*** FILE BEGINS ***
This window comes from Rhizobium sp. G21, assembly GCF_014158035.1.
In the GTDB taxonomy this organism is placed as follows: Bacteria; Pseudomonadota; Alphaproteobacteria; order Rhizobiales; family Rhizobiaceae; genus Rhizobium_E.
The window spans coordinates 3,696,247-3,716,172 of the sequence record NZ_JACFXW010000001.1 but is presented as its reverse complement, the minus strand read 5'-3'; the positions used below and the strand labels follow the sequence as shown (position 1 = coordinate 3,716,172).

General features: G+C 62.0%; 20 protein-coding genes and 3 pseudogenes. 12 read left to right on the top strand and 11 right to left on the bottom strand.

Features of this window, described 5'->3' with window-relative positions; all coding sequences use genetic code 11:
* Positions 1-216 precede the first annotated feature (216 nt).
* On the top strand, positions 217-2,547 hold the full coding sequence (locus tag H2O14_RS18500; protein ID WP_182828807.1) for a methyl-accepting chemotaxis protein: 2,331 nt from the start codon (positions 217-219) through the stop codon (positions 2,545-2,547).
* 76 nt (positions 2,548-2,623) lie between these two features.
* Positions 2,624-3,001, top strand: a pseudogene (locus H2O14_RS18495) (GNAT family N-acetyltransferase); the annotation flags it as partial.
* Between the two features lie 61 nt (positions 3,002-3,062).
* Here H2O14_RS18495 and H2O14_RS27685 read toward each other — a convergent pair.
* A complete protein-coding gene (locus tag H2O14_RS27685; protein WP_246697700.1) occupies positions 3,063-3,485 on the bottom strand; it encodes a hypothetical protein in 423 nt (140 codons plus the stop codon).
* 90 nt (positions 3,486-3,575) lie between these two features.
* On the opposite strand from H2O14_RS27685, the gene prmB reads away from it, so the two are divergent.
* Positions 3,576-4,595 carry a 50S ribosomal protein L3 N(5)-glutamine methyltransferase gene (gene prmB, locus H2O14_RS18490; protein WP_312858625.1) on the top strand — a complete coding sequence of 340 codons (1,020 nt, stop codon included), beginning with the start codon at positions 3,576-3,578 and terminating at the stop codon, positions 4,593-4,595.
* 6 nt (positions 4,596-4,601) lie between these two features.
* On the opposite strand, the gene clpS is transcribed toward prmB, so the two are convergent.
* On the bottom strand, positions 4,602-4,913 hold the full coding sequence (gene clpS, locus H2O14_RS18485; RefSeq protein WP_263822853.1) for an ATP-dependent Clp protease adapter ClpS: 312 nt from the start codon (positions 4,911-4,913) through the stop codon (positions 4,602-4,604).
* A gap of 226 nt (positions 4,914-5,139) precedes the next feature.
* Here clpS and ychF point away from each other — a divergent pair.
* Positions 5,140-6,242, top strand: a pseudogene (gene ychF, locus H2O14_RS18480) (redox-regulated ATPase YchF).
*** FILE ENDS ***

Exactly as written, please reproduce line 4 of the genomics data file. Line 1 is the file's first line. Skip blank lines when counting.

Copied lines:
General features: G+C 62.0%; 20 protein-coding genes and 3 pseudogenes. 12 read left to right on the top strand and 11 right to left on the bottom strand.